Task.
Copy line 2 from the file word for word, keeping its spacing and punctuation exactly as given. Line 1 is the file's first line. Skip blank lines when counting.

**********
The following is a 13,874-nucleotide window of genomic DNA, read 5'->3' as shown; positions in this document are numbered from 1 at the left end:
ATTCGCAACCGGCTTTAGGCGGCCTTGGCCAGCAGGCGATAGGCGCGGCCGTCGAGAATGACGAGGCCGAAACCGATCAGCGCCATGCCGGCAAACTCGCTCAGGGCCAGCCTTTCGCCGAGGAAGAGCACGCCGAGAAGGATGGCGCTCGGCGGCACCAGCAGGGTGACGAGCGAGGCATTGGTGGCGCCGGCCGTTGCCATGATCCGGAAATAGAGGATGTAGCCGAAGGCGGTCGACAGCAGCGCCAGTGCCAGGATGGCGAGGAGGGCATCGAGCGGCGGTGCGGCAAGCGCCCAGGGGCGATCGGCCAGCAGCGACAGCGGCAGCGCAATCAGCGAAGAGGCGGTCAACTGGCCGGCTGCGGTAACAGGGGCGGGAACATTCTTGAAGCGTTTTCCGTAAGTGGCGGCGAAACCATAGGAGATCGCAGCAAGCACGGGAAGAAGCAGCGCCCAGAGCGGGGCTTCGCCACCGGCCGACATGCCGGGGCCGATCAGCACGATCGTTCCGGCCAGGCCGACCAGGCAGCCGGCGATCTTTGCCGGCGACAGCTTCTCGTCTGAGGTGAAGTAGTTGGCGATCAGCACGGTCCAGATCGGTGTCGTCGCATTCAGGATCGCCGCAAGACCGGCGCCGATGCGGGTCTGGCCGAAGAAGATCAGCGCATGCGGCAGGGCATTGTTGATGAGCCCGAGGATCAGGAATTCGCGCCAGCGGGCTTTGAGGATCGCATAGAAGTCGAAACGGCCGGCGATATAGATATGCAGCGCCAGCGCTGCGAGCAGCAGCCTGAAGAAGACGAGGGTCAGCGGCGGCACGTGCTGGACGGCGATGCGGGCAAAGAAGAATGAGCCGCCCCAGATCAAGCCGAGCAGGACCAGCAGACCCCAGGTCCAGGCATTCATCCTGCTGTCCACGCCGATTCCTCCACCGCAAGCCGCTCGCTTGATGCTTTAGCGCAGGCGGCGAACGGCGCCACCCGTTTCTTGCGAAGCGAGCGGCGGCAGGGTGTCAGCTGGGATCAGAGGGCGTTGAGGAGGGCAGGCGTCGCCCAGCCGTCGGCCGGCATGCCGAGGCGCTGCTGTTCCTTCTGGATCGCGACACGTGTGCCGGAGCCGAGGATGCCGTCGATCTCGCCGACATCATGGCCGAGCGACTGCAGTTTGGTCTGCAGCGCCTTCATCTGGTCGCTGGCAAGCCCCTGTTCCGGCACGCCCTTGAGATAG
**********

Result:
ATTCGCAACCGGCTTTAGGCGGCCTTGGCCAGCAGGCGATAGGCGCGGCCGTCGAGAATGACGAGGCCGAAACCGATCAGCGCCATGCCGGCAAACTCGCTCAGGGCCAGCCTTTCGCCGAGGAAGAGCACGCCGAGAAGGATGGCGCTCGGCGGCACCAGCAGGGTGACGAGCGAGGCATTGGTGGCGCCGGCCGTTGCCATGATCCGGAAATAGAGGATGTAGCCGAAGGCGGTCGACAGCAGCGCCAGTGCCAGGATGGCGAGGAGGGCATCGAGCGGCGGTGCGGCAAGCGCCCAGGGGCGATCGGCCAGCAGCGACAGCGGCAGCGCAATCAGCGAAGAGGCGGTCAACTGGCCGGCTGCGGTAACAGGGGCGGGAACATTCTTGAAGCGTTTTCCGTAAGTGGCGGCGAAACCATAGGAGATCGCAGCAAGCACGGGAAGAAGCAGCGCCCAGAGCGGGGCTTCGCCACCGGCCGACATGCCGGGGCCGATCAGCACGATCGTTCCGGCCAGGCCGACCAGGCAGCCGGCGATCTTTGCCGGCGACAGCTTCTCGTCTGAGGTGAAGTAGTTGGCGATCAGCACGGTCCAGATCGGTGTCGTCGCATTCAGGATCGCCGCAAGACCGGCGCCGATGCGGGTCTGGCCGAAGAAGATCAGCGCATGCGGCAGGGCATTGTTGATGAGCCCGAGGATCAGGAATTCGCGCCAGCGGGCTTTGAGGATCGCATAGAAGTCGAAACGGCCGGCGATATAGATATGCAGCGCCAGCGCTGCGAGCAGCAGCCTGAAGAAGACGAGGGTCAGCGGCGGCACGTGCTGGACGGCGATGCGGGCAAAGAAGAATGAGCCGCCCCAGATCAAGCCGAGCAGGACCAGCAGACCCCAGGTCCAGGCATTCATCCTGCTGTCCACGCCGATTCCTCCACCGCAAGCCGCTCGCTTGATGCTTTAGCGCAGGCGGCGAACGGCGCCACCCGTTTCTTGCGAAGCGAGCGGCGGCAGGGTGTCAGCTGGGATCAGAGGGCGTTGAGGAGGGCAGGCGTCGCCCAGCCGTCGGCCGGCATGCCGAGGCGCTGCTGTTCCTTCTGGATCGCGACACGTGTGCCGGAGCCGAGGATGCCGTCGATCTCGCCGACATCATGGCCGAGCGACTGCAGTTTGGTCTGCAGCGCCTTCATCTGGTCGCTGGCAAGCCCCTGTTCCGGCACGCCCTTGAGATAG